<i>"The Name of Our Country is América" - Simon Bolivar</i> The Narco News Bulletin<br><small>Reporting on the War on Drugs and Democracy from Latin America
 English | Español August 15, 2018 | Issue #47

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Al Giordano

Opening Statement, April 18, 2000
¡Bienvenidos en Español!
Bem Vindos em Português!

Editorial Policy and Disclosures

Narco News is supported by:
The Fund for Authentic Journalism

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All contents, unless otherwise noted, © 2000-2011 Al Giordano

The trademarks "Narco News," "The Narco News Bulletin," "School of Authentic Journalism," "Narco News TV" and NNTV © 2000-2011 Al Giordano


Give Narco News a Hand to Help it Survive

“The funny thing is that although the commercial reporters claim not to take Narco News seriously, they seem to be very up-to-speed on what it’s saying...”

By Laura Del Castillo Matamoros
Narco News Managing Editor

October 23, 2007

Dear Readers:

Life sure has its ironies. Just two months before finding out that I would again be returning to this corral of journalism’s black sheep, a well-known freelance journalist here who writes for the foreign commercial media told me during a job interview, with obvious disdain, “if you ever want to work for the Miami Herald, you’d better not mention that you worked with Narco News.”

Yes, well, maybe he was right. Having Narco News on my resumé has made me a persona non grata in my country’s labor market, especially inside journalistic circles. But the truth is I feel the same for them, so I guess we’re even.

I still remember when he talked to me of the “project’s lack of seriousness,” its “scant credibility” and the “little recognition it receives,” not to mention that it had “a very defined agenda.”

And I don’t know what you think, kind readers, but it seems to me that an project that isn’t “serious” would not have won a libel suit that the bankers of Banamex brought against it for revealing their CEO’s connections to drug trafficking. Or that if it had “scant” credibility, it would not have broken one of the biggest cases in Latin America of U.S. law enforcement corruption in recent memory – the alleged links between the DEA and Colombian narcos – leaving other media, including the Miami Herald, behind to play catch-up.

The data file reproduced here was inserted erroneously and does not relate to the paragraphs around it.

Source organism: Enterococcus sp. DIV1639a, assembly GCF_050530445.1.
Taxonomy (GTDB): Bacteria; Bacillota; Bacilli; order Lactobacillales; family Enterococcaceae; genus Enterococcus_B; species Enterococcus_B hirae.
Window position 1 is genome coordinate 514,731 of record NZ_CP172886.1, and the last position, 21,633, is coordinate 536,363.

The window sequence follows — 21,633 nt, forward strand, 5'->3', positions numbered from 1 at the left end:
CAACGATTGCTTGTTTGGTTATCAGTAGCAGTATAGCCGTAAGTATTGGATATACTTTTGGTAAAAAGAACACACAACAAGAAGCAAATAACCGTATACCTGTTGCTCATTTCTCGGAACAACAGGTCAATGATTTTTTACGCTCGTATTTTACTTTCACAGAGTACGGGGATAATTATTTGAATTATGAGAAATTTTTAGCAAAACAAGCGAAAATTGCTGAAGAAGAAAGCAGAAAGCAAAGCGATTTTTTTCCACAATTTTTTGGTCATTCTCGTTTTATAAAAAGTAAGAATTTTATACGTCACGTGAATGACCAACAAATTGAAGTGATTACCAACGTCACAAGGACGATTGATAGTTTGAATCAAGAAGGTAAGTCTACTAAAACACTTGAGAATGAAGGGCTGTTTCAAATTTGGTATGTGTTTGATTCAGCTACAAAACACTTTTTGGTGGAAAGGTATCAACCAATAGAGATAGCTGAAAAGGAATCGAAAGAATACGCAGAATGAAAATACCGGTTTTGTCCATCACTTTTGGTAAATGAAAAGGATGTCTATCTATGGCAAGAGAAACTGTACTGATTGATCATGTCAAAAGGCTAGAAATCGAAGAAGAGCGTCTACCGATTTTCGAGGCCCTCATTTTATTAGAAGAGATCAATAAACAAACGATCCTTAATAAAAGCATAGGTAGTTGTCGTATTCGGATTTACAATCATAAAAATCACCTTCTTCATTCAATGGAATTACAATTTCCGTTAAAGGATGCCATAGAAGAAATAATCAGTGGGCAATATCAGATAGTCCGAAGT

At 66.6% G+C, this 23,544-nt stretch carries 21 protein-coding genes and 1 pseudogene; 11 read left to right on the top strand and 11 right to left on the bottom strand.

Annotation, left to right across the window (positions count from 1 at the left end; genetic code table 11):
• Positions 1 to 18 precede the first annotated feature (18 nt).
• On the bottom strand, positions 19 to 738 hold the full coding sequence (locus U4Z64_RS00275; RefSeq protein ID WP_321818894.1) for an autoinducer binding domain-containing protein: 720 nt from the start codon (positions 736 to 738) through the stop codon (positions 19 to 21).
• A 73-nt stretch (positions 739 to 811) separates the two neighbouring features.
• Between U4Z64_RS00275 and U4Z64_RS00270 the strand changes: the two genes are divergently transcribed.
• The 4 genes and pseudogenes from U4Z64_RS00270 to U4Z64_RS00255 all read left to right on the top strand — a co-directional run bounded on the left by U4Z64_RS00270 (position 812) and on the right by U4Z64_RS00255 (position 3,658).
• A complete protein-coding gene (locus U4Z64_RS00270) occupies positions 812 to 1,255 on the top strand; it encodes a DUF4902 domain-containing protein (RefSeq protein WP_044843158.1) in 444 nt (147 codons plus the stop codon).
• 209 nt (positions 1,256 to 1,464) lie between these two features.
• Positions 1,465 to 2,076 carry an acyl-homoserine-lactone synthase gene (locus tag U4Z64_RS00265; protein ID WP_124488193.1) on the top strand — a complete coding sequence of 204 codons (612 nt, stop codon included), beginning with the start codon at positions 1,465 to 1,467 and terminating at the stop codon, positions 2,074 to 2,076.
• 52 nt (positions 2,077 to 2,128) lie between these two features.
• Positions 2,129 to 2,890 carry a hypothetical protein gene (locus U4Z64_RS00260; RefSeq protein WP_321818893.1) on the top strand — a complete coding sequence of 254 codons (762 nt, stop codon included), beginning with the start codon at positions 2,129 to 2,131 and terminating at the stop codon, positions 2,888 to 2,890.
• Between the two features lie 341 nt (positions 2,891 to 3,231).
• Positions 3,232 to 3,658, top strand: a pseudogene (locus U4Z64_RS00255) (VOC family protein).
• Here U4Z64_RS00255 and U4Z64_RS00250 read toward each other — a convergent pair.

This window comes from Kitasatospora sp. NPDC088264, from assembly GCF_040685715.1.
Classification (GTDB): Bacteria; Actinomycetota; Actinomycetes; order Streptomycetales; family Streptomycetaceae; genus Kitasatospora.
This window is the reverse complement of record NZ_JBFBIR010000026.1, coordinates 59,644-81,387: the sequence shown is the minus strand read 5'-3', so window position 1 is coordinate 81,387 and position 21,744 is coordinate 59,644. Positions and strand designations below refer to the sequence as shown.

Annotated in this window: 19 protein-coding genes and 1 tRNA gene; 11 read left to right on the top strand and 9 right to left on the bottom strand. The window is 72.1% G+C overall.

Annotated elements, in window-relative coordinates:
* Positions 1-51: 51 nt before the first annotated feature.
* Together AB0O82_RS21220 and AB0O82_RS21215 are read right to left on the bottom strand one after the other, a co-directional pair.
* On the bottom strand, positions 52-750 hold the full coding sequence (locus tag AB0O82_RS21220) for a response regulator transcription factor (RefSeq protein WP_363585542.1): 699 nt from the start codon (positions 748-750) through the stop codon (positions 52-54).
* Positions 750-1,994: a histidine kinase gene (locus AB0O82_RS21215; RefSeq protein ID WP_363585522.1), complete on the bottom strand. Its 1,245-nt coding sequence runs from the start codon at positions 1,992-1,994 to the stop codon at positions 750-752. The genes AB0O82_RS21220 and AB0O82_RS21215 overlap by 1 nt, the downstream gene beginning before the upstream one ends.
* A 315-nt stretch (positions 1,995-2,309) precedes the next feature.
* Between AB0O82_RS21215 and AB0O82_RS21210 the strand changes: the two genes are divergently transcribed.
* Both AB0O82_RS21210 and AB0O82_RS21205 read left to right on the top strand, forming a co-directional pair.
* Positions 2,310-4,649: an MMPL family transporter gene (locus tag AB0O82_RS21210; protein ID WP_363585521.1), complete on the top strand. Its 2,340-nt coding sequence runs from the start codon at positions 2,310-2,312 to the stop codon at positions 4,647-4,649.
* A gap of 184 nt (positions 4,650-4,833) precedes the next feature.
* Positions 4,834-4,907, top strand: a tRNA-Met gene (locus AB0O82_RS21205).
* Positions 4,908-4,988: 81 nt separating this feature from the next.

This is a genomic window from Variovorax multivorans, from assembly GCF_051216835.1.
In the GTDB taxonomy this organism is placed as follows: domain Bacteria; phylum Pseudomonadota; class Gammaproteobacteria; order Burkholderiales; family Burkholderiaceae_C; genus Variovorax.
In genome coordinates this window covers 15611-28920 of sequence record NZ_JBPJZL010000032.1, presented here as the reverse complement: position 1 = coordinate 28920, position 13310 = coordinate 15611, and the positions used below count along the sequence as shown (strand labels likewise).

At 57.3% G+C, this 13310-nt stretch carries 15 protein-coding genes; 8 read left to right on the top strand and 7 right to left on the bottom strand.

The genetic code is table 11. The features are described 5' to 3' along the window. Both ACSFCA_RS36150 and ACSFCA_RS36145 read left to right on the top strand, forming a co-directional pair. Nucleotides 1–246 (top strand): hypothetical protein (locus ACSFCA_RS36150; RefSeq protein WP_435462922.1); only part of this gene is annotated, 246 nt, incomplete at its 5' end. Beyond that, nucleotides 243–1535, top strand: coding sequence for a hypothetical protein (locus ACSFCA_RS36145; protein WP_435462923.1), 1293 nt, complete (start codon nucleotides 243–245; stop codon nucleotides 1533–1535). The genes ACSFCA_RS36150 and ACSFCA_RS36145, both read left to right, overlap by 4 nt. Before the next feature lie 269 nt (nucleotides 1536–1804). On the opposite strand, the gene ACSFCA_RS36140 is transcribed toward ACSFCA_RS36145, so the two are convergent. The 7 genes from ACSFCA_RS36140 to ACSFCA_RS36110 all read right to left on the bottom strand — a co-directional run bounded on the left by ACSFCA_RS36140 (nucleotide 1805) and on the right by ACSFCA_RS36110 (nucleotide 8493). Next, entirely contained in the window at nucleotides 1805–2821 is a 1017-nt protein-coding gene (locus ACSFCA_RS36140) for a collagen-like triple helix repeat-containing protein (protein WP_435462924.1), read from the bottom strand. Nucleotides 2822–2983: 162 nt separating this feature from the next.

The funny thing is that although the commercial reporters claim not to take Narco News seriously, they seem to be very up-to-speed on what it’s saying…

As for superficial prestige and recognition from inauthentic journalists, those are things that don’t interest Narco News much. Besides, this newspaper is accustomed to being the badly-dressed wierdo at the journalism office party, where the only thing that counts is appearances and empty boasts.

The thing is, authentic journalism doesn’t know how to disguise reality. It doesn’t have time to get dressed up. Especially not as Plan Colombia devastates a country already nearly finished by the abuses committed by its own government; or when Felipe Calderón’s Mexico is close to following the same example; or as long as the United States is willing to prop up that farce comprised of its two favorite wars – drugs and terror.

Of course, I tried to explain all that to the mainstream journalist, but he wasn’t listening. He doesn’t like Narco News. He didn’t like me or my work. But that was to be expected. Traditional journalism – which favors “not having an agenda” but is dedicated to repeating whatever the official sources say – always reserves the right to refuse admission to anyone, in order to keep up appearances for the system that feeds it and keeps it alive.

Narco News doesn’t care about forming part of this parasites’ party. (And in that sense, Mr. X the journalist was right; I will never by on the Herald’s payroll.) But of course, that costs us.

Would you be willing to give a hand to the badly-dressed guy at the party, to give him a chance to survive outside and keep reporting on what happens there, where the world is still turning?

If you would, please send your donations to:

The Fund for Authentic Journalism
PO Box 241
Natick, MA 01760

or you can make a donation online:


Thank you,

Laura Del Castillo Matamoros
Managing Editor, Narco News

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The Narco News Bulletin: Reporting on the Drug War and Democracy from Latin America